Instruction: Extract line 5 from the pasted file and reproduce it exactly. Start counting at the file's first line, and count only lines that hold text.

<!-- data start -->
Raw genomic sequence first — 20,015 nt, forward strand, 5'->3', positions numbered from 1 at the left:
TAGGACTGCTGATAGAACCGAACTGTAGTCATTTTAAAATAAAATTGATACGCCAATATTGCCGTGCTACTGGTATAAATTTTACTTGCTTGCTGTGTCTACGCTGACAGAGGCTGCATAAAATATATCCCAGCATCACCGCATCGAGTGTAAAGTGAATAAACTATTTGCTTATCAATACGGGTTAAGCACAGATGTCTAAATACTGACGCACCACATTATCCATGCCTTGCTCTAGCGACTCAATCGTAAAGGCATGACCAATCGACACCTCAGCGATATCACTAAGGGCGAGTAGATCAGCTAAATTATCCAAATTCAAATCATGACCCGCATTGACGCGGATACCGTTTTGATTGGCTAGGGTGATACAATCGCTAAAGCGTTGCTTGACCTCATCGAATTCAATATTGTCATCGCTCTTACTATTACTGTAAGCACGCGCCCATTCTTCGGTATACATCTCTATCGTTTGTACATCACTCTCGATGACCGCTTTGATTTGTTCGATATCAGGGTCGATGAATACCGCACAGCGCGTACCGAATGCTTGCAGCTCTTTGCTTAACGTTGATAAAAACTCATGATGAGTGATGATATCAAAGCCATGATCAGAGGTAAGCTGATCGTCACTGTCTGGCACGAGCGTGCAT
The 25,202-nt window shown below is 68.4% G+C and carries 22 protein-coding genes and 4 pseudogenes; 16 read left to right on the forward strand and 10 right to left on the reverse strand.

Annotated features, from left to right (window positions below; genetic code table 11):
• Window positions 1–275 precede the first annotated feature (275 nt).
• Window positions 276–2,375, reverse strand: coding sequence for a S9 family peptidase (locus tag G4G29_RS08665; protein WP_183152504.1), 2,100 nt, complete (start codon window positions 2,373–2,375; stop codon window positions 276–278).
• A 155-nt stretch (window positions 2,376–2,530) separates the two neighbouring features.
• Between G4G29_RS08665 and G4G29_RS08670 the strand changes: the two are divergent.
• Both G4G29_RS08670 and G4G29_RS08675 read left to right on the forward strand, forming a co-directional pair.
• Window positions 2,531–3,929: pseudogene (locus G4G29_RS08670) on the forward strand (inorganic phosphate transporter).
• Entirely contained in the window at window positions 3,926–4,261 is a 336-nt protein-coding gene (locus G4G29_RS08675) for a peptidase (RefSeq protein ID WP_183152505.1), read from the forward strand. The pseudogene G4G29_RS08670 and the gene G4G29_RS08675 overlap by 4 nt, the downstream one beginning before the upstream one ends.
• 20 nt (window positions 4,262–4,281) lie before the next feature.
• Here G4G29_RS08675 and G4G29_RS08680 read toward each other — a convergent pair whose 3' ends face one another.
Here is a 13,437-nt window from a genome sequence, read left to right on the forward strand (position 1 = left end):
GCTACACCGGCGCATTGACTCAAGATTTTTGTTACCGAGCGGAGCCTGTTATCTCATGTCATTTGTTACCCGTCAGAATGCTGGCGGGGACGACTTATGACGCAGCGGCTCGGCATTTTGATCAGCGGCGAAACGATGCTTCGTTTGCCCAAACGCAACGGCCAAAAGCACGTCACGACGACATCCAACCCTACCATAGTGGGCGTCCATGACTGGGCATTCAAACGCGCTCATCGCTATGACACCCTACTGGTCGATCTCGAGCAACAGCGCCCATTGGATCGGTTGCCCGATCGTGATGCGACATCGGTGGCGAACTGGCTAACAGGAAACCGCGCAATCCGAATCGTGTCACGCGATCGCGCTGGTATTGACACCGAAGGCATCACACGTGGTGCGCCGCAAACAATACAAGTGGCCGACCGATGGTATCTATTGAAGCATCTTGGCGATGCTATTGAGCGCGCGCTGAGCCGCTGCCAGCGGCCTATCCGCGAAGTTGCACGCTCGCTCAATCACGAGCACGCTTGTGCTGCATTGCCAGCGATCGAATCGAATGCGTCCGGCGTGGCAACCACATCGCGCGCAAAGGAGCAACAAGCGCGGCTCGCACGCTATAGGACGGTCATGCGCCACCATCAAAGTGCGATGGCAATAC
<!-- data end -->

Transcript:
• Window positions 1–275 precede the first annotated feature (275 nt).